1887

Promoting Science for All by Way of Student Interest in a Transformative Undergraduate Microbiology Laboratory for Nonmajors

    Authors: Gili Marbach-Ad1,*, J. Randy McGinnis2, Amy H. Dai2, Rebecca Pease2, Kelly A. Schalk2, Spencer Benson1
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    Affiliations: 1: College of Chemical and Life Sciences and; 2: Department of Curriculum and Instruction, University of Maryland, College Park, Maryland 20742
    AUTHOR AND ARTICLE INFORMATION AUTHOR AND ARTICLE INFORMATION
    • Published 17 May 2009
    • *Corresponding author. Mailing address: College of Chemical and Life Sciences, University of Maryland, 1328 Symons Hall, College Park, MD 20742. Phone: (301) 405-2075. Fax: (301) 405-1655. E-mail: gilim@umd.edu.
    • Copyright © 2009, American Society for Microbiology.
    Source: J. Microbiol. Biol. Educ. May 2009 vol. 10 no. 1 58-67. doi:10.1128/jmbe.v10.100
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    Abstract:

    In this study, we investigated a pedagogical innovation in an undergraduate microbiology course, Microbes and Society, for non-microbiology majors and education majors. The aim was to improve students’ understanding by connecting their science experience to their areas of interest. Based on this idea of teaching, we redesigned the laboratory portion of a microbiology course. We had students in the laboratory component choose their areas of interest and use the areas as a framework for understanding science and how it influences and shapes the world around them. This course was part of a longitudinal project (Project Nexus) which prepares, supports, and sustains upper elementary and middle-level specialist science teachers. We used a battery of data collection instruments. We analyzed all data in several dimensions including using active-learning techniques, forming linkages between science and teaching, and connecting science and society. Our hypothesis was that we could promote science for all by connecting the diverse students’ areas of interest in science to the laboratory’s curriculum. We assessed the success of achieving our goal by using researchers’ observations, the instructors’ perspectives, and students’ feedback. Our findings suggested that this course was appreciated by the students, especially education majors, who recognized the innovations as engaging and worthwhile.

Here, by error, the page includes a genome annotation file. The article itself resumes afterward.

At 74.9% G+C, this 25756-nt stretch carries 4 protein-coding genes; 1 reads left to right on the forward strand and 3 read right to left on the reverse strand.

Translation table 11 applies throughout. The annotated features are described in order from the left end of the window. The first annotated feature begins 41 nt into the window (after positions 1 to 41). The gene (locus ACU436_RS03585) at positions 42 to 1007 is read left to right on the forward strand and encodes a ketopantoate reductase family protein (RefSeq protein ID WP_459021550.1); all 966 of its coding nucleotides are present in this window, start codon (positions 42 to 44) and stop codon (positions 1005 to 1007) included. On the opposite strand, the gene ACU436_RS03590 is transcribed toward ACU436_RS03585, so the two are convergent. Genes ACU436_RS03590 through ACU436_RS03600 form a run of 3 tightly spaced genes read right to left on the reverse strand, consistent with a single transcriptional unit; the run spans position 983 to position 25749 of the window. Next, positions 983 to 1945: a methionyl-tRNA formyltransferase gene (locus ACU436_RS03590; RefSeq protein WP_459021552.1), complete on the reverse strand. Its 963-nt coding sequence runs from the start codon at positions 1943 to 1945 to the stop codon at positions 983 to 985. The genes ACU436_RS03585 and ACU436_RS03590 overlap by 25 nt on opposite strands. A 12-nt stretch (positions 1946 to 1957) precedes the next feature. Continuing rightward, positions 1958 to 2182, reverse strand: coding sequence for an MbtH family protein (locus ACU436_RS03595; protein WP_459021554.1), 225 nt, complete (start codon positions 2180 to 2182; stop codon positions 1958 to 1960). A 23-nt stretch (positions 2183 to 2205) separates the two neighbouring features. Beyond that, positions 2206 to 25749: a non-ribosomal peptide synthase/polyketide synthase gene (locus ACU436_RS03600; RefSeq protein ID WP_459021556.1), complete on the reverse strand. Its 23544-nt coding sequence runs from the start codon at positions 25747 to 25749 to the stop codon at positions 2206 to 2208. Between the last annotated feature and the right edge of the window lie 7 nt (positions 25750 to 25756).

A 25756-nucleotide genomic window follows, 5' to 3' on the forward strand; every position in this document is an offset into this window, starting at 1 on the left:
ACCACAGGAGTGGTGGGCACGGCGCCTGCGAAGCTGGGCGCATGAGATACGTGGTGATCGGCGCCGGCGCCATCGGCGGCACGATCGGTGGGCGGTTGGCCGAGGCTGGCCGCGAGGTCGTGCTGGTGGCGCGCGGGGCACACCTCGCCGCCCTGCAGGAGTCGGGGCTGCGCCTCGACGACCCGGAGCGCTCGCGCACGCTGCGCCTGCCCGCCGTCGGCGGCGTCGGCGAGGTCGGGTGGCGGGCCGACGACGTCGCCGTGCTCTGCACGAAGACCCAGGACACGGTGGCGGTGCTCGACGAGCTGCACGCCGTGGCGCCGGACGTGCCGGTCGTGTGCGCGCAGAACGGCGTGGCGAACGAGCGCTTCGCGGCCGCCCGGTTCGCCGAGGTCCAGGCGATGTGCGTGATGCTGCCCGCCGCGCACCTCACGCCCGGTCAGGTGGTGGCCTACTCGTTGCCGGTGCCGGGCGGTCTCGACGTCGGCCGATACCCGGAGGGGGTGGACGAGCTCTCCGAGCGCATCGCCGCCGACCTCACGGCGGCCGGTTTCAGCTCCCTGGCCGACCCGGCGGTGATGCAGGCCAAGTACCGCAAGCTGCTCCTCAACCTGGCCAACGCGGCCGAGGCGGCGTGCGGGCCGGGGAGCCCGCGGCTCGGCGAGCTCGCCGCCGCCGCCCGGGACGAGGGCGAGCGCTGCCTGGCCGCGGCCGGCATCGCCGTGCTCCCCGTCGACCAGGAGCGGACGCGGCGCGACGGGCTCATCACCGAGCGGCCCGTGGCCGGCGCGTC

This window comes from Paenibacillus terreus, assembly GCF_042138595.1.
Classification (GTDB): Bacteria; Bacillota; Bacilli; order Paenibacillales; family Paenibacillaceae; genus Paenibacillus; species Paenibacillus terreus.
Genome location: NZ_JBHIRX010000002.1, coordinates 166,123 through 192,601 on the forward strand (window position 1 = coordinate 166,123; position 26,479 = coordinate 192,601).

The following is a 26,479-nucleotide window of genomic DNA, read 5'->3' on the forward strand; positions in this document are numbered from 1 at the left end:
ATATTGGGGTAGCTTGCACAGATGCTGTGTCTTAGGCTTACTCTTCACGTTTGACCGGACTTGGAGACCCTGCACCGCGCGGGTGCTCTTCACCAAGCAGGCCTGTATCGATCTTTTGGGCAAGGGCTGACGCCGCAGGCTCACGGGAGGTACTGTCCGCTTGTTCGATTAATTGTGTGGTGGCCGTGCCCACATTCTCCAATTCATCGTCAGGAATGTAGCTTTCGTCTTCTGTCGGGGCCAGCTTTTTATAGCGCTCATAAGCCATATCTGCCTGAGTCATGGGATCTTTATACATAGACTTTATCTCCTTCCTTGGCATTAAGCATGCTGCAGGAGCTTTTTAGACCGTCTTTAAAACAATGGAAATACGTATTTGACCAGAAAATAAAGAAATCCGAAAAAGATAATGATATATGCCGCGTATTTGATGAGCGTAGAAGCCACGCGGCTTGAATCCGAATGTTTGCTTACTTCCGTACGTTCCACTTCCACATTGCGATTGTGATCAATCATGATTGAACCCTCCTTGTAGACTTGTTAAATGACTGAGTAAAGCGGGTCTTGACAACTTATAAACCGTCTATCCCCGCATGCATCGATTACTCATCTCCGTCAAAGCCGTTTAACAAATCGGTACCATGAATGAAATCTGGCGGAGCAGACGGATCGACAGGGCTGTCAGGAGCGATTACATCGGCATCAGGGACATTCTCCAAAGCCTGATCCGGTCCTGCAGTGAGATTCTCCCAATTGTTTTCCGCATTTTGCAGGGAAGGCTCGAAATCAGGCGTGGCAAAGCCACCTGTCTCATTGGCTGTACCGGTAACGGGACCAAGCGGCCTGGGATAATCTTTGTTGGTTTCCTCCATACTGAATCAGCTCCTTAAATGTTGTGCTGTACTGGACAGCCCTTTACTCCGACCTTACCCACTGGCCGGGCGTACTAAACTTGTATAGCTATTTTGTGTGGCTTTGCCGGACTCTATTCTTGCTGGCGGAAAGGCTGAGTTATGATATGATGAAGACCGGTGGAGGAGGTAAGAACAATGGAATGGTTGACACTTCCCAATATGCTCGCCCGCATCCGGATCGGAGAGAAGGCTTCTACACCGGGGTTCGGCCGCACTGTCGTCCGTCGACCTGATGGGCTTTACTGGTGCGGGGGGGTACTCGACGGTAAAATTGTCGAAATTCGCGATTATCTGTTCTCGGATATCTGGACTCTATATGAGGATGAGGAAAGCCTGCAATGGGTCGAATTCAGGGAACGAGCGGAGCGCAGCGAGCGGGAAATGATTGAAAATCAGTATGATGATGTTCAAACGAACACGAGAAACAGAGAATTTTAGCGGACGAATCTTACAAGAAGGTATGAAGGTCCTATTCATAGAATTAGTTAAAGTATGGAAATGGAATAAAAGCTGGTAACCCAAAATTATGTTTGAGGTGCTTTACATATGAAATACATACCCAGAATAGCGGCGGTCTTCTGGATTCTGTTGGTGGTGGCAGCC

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References & Citations

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2. Aikenhead GS, Ryan GR1992The development of a new instrument: “views on science-technology-society” (VOSTS)Sci Educ7647749110.1002/sce.3730760503 http://dx.doi.org/10.1002/sce.3730760503
3. Backhus DA, Thompson KW2006Addressing the nature of science in preservice science teachers preparation programs: science education perceptionsJ Sci Teach Educ17658110.1007/s10972-006-9012-9 http://dx.doi.org/10.1007/s10972-006-9012-9
4. Bybee R1997Achieving scientific literacyHeinemannPortsmouth, NH
5. Byrne M, Johnstone A1988How to make science relevant?School Sci Rev704345
6. Cuevas P, Lee O, Hart J, Deaktor R2005Improving science inquiry with elementary students of diverse backgroundsRes Sci Teach4233735710.1002/tea.20053 http://dx.doi.org/10.1002/tea.20053
7. Fensham PJ1985Science for allJ Curriculum1741543510.1080/0022027850170407 http://dx.doi.org/10.1080/0022027850170407
8. Kitchen E, Reeve S, Bell JD, Sudweeks RR, Bradshaw WS2007The development and application of affective assessment in an upper-level cell biology courseRes Sci Teach441057108710.1002/tea.20188 http://dx.doi.org/10.1002/tea.20188
9. Lee O, Hart J, Cuevas P, Enders C2004Professional development in inquiry based science for elementary teachers of diverse student groupsRes Sci Teach411021104310.1002/tea.20037 http://dx.doi.org/10.1002/tea.20037
10. Mamlok-Naaman R, Hofstein A, Penick JE2007Involving science teachers in the development and implementation of assessment tools for “science for all” type curriculaJ Sci Teach Educ1849752410.1007/s10972-007-9046-7 http://dx.doi.org/10.1007/s10972-007-9046-7
11. Marienau C, Fiddler M2002Bringing student experiences to the learning processAbout CampusNovember–December1319
12. McGinnis JR, Kramer S, Shama G, Graeber A, Parker C, Watanabe T2002Undergraduates’ attitudes and beliefs of subject matter and pedagogy measured longitudinally in a reform-based mathematics and science teacher preparation programJ Res Sci Teach3971373710.1002/tea.10042 http://dx.doi.org/10.1002/tea.10042